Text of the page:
New York Expands Protections for Whistleblowers

new york whistleblower protection

Whistleblowers are essential for protecting the health and safety of the workplace and reporting fraud, waste, or corruption affecting the citizens of New York.

However, without critical laws protecting those brave individuals, there is no question that individuals would face dangerous work conditions, retaliation, and more.

The significance of whistleblower protections became even more apparent during the COVID-19 pandemic, as price gouging, consumer fraud, employment issues, and discrimination plagued our state.

Fortunately, New York amended its whistleblower laws, enhancing protections for whistleblowers by making it easier for individuals to bring retaliation claims and protecting more workers who report suspected wrongdoing.

New York Whistleblower Laws

In October 2021, Governor Kathy Hochul amended Section 740 of the New York Labor Law, expending protections against employer whistleblower retaliation.

Before the amendments, New York law required employees to have knowledge of an actual violation that also presented a “substantial and specific danger to the public health and safety,” and an employee had to provide their employer a reasonable opportunity to correct the alleged violation before reporting the violating activity or policy.

Thankfully, recent amendments to Labor Law § 740 have broadened the scope of prohibited employer retaliatory activity in several significant ways.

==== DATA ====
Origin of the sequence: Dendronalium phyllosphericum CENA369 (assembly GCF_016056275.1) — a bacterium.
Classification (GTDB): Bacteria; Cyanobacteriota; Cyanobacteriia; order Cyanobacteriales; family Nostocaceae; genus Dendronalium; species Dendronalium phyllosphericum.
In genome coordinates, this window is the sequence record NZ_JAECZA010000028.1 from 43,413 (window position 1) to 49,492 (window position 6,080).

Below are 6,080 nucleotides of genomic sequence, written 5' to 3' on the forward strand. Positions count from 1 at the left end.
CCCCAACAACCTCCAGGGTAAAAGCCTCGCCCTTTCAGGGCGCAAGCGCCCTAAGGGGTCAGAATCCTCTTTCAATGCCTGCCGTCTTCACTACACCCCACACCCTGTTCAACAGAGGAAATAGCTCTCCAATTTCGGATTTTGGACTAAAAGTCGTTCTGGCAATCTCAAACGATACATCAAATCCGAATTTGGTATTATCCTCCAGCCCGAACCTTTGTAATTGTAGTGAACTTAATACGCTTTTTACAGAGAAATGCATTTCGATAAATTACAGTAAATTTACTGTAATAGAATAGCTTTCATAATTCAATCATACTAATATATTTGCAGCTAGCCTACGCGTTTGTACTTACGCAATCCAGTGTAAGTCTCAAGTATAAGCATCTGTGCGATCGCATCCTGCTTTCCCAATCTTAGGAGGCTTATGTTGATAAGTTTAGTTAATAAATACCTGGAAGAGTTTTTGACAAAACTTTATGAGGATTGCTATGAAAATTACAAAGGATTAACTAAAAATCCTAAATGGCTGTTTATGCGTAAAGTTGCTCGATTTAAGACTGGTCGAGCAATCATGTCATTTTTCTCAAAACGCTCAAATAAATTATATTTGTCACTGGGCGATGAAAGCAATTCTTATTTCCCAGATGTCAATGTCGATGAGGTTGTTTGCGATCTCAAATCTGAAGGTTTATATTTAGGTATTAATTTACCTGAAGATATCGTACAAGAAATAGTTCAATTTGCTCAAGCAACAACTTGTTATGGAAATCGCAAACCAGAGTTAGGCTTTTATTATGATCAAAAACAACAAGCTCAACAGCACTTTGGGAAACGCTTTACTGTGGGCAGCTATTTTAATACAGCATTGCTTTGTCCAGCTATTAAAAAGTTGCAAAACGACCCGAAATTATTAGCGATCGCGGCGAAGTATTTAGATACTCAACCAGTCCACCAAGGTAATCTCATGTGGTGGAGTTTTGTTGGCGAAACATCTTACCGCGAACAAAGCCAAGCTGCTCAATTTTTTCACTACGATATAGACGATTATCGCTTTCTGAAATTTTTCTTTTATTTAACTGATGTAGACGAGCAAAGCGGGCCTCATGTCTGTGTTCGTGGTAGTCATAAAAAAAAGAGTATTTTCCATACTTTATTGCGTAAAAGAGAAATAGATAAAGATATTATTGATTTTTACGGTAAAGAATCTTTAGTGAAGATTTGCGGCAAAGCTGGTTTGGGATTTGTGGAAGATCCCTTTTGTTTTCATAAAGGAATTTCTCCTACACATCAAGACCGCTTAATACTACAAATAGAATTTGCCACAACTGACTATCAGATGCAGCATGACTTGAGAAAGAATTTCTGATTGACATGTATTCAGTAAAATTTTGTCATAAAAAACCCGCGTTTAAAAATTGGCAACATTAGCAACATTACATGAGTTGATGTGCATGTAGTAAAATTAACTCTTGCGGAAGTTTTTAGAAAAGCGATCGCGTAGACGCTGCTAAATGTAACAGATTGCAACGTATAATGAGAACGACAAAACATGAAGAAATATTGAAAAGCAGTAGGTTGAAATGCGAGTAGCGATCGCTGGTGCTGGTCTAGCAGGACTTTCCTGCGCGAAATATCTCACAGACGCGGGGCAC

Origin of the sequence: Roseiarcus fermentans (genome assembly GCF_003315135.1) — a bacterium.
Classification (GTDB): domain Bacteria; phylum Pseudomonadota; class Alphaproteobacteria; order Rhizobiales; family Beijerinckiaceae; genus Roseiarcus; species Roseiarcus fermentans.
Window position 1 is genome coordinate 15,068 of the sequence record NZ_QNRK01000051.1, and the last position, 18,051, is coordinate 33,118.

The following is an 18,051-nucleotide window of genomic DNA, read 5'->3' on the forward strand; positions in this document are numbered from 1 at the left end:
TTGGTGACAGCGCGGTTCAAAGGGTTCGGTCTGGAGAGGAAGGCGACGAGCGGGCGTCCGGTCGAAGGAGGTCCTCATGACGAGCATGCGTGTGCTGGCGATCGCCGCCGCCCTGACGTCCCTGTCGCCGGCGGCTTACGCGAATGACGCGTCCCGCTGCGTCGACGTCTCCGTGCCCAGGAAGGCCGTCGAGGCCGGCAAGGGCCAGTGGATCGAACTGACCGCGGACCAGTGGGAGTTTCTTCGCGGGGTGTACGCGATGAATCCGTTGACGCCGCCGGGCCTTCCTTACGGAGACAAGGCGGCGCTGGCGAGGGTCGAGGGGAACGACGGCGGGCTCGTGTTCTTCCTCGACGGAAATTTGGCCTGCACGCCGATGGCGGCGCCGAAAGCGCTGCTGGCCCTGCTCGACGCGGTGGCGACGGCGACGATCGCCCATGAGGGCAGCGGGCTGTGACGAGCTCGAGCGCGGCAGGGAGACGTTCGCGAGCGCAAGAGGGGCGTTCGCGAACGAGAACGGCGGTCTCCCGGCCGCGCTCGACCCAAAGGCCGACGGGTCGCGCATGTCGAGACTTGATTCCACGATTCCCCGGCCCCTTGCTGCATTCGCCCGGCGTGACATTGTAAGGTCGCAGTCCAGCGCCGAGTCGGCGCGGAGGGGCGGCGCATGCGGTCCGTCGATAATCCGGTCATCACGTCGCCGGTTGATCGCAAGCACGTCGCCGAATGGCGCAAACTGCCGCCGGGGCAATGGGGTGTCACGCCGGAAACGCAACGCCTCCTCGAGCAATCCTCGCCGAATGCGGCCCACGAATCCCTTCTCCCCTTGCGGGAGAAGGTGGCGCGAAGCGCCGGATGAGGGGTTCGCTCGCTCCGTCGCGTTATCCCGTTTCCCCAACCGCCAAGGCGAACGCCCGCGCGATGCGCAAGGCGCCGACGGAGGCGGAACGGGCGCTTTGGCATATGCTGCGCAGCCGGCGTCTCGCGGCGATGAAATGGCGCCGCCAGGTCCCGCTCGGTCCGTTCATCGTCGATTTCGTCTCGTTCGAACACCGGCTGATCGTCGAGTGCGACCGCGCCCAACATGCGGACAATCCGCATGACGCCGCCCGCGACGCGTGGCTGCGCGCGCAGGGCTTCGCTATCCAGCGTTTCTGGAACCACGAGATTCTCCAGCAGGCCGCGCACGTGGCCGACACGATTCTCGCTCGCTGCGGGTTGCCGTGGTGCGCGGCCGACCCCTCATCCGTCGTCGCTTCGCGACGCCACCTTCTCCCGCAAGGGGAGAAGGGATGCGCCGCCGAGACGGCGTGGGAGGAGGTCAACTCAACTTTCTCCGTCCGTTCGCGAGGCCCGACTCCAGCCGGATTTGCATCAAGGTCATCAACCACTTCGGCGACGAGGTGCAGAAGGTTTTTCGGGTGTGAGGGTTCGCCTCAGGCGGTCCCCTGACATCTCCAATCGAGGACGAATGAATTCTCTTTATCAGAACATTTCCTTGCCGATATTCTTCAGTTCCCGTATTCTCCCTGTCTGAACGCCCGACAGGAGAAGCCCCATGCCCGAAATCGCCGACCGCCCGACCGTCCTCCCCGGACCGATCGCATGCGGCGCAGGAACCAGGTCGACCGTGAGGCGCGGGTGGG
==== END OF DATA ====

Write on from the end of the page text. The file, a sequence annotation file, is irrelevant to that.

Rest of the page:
7 Ways New York Enhanced Protections for Whistleblowers 

Effective January 26, 2022, employers and employees should take note of the following expansions on New York whistleblower protections: 

1. Individuals protected. Formerly, the law only protected current employees. After the amendments, the definition of an “employee” is now “an individual who performs services for and under the control and direction of an employer for wages or other remuneration, including former employees… [and] independent contractors.”  

2. Protected activities. The former law protected employees that reported an actual violation of a law, rule, or regulation.

Moreover, that violation had to create and present a substantial and specific danger to public health or safety.

Now, anti-retaliation protections apply when an individual reasonably believes that the activity, policy, or practice violates a law, rule, or regulation or poses a substantial and specific danger to public health or safety.

“Law, rule, or regulation” was amended to include federal, state, and local statutes and executive orders; rules or regulations promulgated under statutes or executive orders; and judicial or administrative decisions. 

Protections for testifying before various bodies have been expanded to include persons providing testimony or information before an executive branch (federal, state, or local).

Previously, protections were limited to testimony before the legislature (federal, state, or local), court or grand jury, administrative agencies, or law enforcement agencies. 

3. Prohibited actions. Labor Law § 740 expanded the meaning of “retaliatory action.” Formerly, it only included discharge, suspension, demotion, or adverse actions regarding the terms and conditions of the whistleblower’s employment.

Now, retaliatory action consists of any “adverse action taken by an employer or his or her agent to discharge, threaten, penalize, or in any other manner discriminate against” a whistleblower, even if the action is not related to the individual’s employment.